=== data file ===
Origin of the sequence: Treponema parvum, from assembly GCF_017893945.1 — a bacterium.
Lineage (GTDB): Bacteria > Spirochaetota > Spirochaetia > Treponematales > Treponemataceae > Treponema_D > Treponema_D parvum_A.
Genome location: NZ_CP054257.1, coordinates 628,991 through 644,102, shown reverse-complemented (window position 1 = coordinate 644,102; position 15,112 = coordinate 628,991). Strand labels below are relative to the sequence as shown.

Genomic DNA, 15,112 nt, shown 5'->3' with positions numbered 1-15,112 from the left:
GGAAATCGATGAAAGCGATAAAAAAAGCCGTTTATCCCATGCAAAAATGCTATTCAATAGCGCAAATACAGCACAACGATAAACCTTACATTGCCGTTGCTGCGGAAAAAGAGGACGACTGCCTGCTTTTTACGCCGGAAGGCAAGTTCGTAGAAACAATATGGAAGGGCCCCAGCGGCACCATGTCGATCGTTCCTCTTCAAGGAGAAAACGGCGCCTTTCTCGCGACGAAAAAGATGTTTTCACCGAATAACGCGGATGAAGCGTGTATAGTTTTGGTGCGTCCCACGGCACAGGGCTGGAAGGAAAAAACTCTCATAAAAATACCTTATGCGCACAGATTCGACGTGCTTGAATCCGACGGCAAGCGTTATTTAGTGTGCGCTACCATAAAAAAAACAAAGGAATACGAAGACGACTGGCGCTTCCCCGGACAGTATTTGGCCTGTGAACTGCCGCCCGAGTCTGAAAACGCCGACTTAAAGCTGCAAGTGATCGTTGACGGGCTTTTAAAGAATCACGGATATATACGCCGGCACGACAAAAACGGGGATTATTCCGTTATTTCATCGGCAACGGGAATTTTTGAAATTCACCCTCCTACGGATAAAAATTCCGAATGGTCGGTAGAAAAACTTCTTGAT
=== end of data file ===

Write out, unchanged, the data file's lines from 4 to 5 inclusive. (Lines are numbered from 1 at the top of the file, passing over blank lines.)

Genomic DNA, 15,112 nt, shown 5'->3' with positions numbered 1-15,112 from the left:
GGAAATCGATGAAAGCGATAAAAAAAGCCGTTTATCCCATGCAAAAATGCTATTCAATAGCGCAAATACAGCACAACGATAAACCTTACATTGCCGTTGCTGCGGAAAAAGAGGACGACTGCCTGCTTTTTACGCCGGAAGGCAAGTTCGTAGAAACAATATGGAAGGGCCCCAGCGGCACCATGTCGATCGTTCCTCTTCAAGGAGAAAACGGCGCCTTTCTCGCGACGAAAAAGATGTTTTCACCGAATAACGCGGATGAAGCGTGTATAGTTTTGGTGCGTCCCACGGCACAGGGCTGGAAGGAAAAAACTCTCATAAAAATACCTTATGCGCACAGATTCGACGTGCTTGAATCCGACGGCAAGCGTTATTTAGTGTGCGCTACCATAAAAAAAACAAAGGAATACGAAGACGACTGGCGCTTCCCCGGACAGTATTTGGCCTGTGAACTGCCGCCCGAGTCTGAAAACGCCGACTTAAAGCTGCAAGTGATCGTTGACGGGCTTTTAAAGAATCACGGATATATACGCCGGCACGACAAAAACGGGGATTATTCCGTTATTTCATCGGCAACGGGAATTTTTGAAATTCACCCTCCTACGGATAAAAATTCCGAATGGTCGGTAGAAAAACTTCTTGAT